photo by Yoshinori Abe

March 8, 2000


With the price of gasoline rapidly surging, and expected to reach anywhere from $1.70 to $2 per gallon – depending on what part of the US you live in – Americans will soon be grumbling as they wait in long lines for the privilege of getting ripped off, and looking for someone to blame. The oil companies, OPEC, the US government – these are the likely candidates of Americans' ire, and with good reason.


The alliance of oil-producing states, known as OPEC, has long been trying to establish itself as a worldwide oil cartel, centered in the Middle East but also including Venezuela and some African nations. Sitting atop the world's largest reserves of crude oil, these nations have long sought to increase profits and exercise a degree of control over the West by manipulating the oil supply. If OPEC cuts production, prices rise; if they open up the taps, and let the oil flow, prices plummet. But not anymore.


Mexico, a major producer, is not a member of OPEC, and the discipline needed to maintain monopoly prices is not something that is encouraged by the market: if one breaks ranks, prices fall precipitously – and, what's more, the one to break first reaps the pot of gold, cashing in on inflated prices and ultimately undercutting the cartel. It isn't a system built to last, not even for a few months: as the discovery of oil reserves in Central Asia, South America, Indonesia, and Alaska increased the supply and sent the price of crude plunging, the myth of the mighty OPEC was no longer enough to throw a scare into the markets. For years now, oil prices have been falling, and the major companies have had to undergo a series of mega-mergers even to stay viable, never mind satisfy the demands of investors for a reasonably large margin of profit.


While OPEC did announce a production cutback this past April, the fact is that, normally, this would not necessarily lead to such a major uptick in prices as we are experiencing. For all of the reasons stated above, OPEC is a toothless tiger, good at growling but with not much of a bite. What, then is the real reason for the outrageous surge in prices; what's behind the fact that gas is rapidly heading toward $2 per gallon?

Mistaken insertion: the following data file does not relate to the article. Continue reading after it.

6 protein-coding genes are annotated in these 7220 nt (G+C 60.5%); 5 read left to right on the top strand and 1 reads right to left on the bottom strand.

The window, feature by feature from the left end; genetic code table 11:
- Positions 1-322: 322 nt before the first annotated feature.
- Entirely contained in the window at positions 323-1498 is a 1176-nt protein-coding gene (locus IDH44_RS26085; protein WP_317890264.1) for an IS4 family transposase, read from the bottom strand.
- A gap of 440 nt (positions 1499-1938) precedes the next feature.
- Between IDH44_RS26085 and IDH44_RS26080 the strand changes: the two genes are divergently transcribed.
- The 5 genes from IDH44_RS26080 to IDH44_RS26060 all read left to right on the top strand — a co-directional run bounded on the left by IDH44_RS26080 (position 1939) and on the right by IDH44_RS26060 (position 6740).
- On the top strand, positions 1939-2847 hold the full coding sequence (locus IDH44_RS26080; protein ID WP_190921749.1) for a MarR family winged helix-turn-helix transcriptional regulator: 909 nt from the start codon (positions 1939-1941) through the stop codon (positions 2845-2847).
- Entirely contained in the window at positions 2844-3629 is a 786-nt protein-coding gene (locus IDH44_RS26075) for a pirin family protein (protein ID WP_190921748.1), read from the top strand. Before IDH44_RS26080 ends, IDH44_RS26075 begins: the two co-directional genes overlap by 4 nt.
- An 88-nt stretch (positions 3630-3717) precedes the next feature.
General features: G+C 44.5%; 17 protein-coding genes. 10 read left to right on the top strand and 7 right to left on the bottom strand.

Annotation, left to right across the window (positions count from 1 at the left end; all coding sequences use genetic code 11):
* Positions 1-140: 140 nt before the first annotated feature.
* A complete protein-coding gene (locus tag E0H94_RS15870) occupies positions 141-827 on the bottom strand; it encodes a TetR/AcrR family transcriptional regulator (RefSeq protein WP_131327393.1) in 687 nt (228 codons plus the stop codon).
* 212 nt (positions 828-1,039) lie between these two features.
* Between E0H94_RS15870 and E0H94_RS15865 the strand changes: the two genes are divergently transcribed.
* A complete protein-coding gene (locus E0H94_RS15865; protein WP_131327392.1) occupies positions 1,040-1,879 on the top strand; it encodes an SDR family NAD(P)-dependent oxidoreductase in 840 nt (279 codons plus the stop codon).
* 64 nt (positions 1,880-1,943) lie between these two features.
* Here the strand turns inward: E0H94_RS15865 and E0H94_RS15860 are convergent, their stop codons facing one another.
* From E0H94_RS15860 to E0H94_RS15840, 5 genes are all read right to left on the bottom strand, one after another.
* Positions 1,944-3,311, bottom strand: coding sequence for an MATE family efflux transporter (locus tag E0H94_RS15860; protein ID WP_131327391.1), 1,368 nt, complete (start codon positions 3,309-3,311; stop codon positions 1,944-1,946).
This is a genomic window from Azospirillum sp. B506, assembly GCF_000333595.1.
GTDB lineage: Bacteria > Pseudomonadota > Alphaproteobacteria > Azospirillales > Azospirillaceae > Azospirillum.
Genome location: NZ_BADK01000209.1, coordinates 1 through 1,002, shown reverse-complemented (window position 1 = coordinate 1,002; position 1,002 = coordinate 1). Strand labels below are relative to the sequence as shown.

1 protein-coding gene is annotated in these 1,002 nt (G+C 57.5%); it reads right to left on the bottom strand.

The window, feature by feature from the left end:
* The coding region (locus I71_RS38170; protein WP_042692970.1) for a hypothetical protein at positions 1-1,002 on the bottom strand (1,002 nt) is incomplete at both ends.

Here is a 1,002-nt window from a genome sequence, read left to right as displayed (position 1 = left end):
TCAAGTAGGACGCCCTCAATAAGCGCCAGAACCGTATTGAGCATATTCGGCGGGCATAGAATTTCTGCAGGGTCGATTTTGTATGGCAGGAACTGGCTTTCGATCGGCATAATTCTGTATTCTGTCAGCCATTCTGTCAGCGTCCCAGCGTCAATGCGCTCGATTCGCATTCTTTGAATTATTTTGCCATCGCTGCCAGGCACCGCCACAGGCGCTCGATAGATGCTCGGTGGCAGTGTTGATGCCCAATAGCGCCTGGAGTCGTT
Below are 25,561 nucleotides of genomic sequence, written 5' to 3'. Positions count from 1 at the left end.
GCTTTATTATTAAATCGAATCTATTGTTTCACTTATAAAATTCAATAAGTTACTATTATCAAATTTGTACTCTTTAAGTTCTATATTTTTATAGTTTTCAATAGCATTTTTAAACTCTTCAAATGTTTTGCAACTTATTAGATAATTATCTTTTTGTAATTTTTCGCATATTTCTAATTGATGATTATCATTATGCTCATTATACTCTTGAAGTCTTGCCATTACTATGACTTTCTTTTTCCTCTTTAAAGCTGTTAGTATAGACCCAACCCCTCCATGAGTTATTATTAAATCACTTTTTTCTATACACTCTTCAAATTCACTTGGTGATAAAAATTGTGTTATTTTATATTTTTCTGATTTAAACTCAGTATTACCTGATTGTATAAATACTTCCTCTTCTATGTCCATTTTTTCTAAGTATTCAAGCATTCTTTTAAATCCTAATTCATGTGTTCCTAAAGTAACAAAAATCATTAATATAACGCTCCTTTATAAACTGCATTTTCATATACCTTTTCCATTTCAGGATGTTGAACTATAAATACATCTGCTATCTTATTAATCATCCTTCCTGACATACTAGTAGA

To begin with, government regulations and "environmental" safeguards, especially in California, act as government-mandated price supports. And as much as we are told that inflation has for all intents and purpose been abolished – in this the new New Era of the cyber-economy, which is somehow exempt from timeless economic laws – I don't believe it for a minute. If inflation is a thing of the past, how come the prices of such essential items such as housing, clothing, education, and medical care only seem to go up? But while inflation is undoubtedly a factor, no matter how much the economic gurus assure us that the monster has been slain, it is not the major reason for the sudden pain at the pump.


The silence on this issue is deafening: we are led to believe, by implication, that the market itself is wreaking vengeance on us sinners: we drive too much, when we could help the environment and ourselves if we'd just get out that bike. But come on, now, let's get serious: there is no real mystery as to the proximate cause of the sudden drop in the supply of oil. The sanctions maintained on Iraq, which are killing 5,000 children a month and have already decimated an entire generation, keep billions of gallons of oil off the market. The last time gasoline prices spiked, in the Spring of 1996, they settled down only after Iraq and the United Nations agreed on an arrangement whereby Iraq would be allowed to sell $2 billion worth of its embargoed oil over a six-month period. That was the signal for the price to slide rapidly downward by several dollars per barrel. At pre-Gulf war levels, Iraq was shipping 3 million barrels per day. The agreement allowed for the sale of about 700,000 barrels a day, but this is sporadic and uncertain, subject to the exigencies of America's ongoing struggle to bring the present Iraqi government to its knees. No, it isn't the market that is causing this artificial shortage, it is the most massive and violent form of government intervention imaginable – the US government's merciless decade-long war on the Iraqi people.